Besides, AMISOM and other partners are helping Somalia to train its own Defence and Security Forces and this is a better way, to assist the Somalis solve their problem. On the other hand, recruitment by the extremists is not open-ended either.
The month of Ramadhan is fast approaching and that is when the insurgents intensify attacks against your positions. How prepared are you to handle these attack?Let's not speculate about what will happen in the coming Holly Month of Ramadhan. What if the Somalis come together for dialogue and reconciliation before then and the war ends? Some of us are not pessimistic about the situation here.

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Ex-Somali Police Commissioner General Mohamed Abshir

Ex-Somali Police Commissioner  General Mohamed Abshir

Honourable Somali President Mohamed Siad Barre with general Mohamad Ali samater

Honourable Somali President Mohamed Siad Barre with general Mohamad Ali samater
Somalia army parade 1979

Sultan Kenadid

Sultan Kenadid
Sultanate of Obbia

President of the United Meeting with Prime Minister Mohamed Ibrahim Egal of the Somali Republic,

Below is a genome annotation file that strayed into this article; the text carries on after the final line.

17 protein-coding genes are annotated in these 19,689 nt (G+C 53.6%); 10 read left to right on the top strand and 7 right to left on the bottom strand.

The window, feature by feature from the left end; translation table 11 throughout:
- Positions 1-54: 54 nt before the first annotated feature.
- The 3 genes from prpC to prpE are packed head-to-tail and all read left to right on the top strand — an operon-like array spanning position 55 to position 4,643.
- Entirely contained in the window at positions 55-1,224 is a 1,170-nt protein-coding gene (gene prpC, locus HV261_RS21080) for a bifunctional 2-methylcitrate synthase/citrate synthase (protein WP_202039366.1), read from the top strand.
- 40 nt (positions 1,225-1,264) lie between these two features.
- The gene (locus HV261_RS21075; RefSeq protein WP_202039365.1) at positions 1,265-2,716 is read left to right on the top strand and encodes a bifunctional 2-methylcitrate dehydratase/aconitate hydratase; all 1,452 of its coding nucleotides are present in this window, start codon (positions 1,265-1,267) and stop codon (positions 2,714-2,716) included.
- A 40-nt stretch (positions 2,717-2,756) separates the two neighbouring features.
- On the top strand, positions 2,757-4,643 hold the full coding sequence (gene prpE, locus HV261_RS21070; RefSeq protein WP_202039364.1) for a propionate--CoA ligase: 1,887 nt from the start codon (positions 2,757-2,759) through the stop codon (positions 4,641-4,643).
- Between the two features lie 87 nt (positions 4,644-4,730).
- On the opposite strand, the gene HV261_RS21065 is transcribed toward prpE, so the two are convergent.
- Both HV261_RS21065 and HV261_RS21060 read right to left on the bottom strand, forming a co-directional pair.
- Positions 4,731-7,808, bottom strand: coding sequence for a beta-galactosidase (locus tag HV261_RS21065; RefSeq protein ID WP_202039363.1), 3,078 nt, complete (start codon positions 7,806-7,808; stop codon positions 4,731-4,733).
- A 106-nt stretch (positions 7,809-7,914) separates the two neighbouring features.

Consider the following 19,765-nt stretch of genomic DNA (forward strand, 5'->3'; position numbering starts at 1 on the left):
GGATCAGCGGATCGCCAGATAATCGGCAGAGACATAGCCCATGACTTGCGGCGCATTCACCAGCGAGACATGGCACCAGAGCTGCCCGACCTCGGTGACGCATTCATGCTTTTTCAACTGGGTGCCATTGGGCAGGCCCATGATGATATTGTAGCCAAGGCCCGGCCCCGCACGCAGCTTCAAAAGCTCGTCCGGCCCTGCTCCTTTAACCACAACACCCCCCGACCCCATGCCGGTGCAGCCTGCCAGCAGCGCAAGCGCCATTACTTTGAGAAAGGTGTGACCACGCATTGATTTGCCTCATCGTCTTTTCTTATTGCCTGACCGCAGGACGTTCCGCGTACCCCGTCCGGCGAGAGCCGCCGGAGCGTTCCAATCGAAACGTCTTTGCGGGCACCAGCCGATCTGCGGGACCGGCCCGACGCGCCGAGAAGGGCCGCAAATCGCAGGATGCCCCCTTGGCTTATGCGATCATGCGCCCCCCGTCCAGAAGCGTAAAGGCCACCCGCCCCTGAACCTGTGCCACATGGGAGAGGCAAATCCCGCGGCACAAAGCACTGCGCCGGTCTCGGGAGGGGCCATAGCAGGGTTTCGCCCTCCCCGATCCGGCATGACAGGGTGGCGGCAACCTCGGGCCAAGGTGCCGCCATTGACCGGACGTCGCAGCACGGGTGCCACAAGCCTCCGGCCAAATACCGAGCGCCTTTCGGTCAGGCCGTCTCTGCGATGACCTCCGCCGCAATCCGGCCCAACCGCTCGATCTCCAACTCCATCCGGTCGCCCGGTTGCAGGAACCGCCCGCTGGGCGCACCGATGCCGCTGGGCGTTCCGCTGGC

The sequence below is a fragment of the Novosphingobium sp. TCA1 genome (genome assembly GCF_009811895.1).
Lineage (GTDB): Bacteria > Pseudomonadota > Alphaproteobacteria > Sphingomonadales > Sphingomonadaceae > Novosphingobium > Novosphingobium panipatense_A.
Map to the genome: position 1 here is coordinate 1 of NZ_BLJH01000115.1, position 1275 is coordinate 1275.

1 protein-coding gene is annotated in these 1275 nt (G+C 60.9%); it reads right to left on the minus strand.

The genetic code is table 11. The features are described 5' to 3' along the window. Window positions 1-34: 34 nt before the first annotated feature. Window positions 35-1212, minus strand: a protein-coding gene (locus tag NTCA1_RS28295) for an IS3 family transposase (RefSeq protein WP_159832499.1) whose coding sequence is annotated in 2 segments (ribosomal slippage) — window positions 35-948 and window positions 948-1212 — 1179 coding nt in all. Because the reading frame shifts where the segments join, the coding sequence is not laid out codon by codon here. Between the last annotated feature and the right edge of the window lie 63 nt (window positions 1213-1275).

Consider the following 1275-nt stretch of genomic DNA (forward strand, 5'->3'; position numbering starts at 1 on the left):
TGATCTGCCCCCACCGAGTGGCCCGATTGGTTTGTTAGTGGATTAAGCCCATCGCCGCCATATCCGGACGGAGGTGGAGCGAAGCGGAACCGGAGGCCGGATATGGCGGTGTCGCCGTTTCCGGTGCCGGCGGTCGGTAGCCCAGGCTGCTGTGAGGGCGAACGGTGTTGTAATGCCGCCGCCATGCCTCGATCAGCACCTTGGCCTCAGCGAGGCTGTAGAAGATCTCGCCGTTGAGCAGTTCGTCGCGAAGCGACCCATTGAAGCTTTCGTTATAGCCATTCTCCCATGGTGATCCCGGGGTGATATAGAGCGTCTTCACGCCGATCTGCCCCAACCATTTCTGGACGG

Seyyid Muhammad Abdille Hassan

Seyyid Muhammad Abdille Hassan

Sultan Mohamud Ali Shire

Sultan Mohamud Ali Shire
Sultanate of Warsengeli

Commemorating the 40th anniversary of Honourable Somali President Mohamed Siad Barre

Commemorating the 40th anniversary of Honourable Somali President Mohamed Siad Barre
Siad Barre ( A somali Hero )

MoS Moments of Silence

MoS Moments of Silence
honor the fallen

Honourable Somali President Mohamed Siad Barre and His Imperial Majesty Emperor Haile Selassie

Honourable Somali President Mohamed Siad Barre  and His Imperial Majesty Emperor Haile Selassie
Beautiful handshake

May Allah bless him and give Somali President Mohamed Siad Barre..and The Honourable Ronald Reagan

May Allah bless him and give  Somali President Mohamed Siad Barre..and The Honourable Ronald Reagan